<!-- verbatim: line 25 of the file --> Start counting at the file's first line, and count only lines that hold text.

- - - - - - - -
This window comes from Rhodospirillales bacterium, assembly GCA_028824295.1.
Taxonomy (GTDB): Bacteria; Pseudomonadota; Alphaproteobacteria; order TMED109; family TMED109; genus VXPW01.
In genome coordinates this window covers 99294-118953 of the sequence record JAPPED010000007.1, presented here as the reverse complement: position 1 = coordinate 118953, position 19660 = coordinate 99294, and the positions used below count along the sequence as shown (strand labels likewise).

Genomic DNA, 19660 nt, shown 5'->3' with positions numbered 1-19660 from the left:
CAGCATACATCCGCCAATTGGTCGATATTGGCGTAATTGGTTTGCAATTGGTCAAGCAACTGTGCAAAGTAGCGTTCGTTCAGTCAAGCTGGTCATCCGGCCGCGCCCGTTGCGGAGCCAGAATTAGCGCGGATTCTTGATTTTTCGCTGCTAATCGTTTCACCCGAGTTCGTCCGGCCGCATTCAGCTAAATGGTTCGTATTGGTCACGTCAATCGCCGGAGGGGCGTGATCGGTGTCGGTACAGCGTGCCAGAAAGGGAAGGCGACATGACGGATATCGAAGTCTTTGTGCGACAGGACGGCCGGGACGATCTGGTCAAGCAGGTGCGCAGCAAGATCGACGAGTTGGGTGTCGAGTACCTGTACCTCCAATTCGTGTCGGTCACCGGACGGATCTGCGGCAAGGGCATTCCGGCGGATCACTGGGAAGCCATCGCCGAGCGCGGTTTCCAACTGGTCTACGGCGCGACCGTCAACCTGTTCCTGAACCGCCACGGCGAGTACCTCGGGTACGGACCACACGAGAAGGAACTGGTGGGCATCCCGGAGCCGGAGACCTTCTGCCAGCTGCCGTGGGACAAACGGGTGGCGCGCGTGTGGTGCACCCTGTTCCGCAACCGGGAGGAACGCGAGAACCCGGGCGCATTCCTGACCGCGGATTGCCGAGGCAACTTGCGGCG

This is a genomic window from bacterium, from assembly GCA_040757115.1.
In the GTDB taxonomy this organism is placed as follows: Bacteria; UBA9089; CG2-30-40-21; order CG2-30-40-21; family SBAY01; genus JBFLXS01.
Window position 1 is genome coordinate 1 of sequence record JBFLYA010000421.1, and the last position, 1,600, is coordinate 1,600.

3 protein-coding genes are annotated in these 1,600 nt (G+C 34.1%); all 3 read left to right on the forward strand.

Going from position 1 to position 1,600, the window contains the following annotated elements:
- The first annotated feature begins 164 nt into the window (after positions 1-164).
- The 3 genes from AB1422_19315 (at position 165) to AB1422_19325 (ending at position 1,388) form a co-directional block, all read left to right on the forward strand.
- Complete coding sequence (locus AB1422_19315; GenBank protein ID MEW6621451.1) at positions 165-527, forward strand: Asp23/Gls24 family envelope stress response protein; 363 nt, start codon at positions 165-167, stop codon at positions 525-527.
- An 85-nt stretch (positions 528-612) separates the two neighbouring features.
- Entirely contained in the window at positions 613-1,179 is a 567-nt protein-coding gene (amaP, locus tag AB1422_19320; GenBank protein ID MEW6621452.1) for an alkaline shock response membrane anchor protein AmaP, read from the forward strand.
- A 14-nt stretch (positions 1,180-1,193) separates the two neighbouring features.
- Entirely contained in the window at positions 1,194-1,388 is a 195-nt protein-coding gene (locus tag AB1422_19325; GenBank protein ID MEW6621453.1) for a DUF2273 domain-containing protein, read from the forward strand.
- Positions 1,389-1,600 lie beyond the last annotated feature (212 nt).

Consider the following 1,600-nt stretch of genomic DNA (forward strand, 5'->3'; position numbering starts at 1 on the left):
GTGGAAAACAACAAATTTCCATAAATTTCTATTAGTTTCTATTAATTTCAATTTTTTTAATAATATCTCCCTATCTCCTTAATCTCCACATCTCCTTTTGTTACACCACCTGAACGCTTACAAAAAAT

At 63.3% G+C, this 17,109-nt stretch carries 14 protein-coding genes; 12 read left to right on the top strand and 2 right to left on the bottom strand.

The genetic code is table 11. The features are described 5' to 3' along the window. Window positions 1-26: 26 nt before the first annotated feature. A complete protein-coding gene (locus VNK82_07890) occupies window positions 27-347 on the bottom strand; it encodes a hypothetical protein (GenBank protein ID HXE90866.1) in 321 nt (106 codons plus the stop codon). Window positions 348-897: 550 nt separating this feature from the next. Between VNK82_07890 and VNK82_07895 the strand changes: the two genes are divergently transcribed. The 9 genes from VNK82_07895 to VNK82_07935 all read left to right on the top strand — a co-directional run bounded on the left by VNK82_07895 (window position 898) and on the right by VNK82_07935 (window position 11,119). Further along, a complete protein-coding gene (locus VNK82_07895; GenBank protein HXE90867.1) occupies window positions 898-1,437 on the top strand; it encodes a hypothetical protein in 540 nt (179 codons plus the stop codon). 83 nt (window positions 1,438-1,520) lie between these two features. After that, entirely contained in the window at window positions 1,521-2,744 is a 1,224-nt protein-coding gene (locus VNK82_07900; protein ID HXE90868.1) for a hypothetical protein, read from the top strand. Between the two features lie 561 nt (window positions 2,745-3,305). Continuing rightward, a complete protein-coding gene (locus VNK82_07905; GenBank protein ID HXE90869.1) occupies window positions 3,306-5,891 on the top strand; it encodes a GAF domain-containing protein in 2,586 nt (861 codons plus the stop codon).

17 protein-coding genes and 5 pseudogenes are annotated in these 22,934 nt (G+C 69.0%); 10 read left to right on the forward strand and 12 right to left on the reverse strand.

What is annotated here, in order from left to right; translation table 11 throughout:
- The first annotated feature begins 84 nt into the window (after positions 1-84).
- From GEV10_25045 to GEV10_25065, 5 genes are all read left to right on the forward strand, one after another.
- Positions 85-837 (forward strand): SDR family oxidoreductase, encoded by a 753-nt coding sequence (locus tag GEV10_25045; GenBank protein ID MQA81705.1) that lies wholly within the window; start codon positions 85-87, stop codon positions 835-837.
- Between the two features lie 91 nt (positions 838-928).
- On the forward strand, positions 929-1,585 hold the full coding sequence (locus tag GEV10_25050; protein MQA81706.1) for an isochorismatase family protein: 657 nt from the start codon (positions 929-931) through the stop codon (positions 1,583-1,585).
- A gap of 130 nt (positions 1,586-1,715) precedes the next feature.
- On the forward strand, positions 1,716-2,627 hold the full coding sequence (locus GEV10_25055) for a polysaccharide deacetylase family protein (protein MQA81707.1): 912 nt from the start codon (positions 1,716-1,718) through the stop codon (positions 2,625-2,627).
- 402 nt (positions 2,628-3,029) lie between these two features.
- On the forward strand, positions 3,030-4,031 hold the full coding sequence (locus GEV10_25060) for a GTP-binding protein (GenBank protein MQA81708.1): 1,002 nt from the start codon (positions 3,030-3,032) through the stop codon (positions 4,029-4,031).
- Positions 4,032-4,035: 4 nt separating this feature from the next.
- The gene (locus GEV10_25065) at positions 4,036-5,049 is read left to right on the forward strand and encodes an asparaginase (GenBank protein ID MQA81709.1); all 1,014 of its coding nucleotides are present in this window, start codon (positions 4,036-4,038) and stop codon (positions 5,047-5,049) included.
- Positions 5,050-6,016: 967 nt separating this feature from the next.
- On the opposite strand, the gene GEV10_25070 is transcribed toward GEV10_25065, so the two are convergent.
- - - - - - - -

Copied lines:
- The first annotated feature begins 84 nt into the window (after positions 1-84).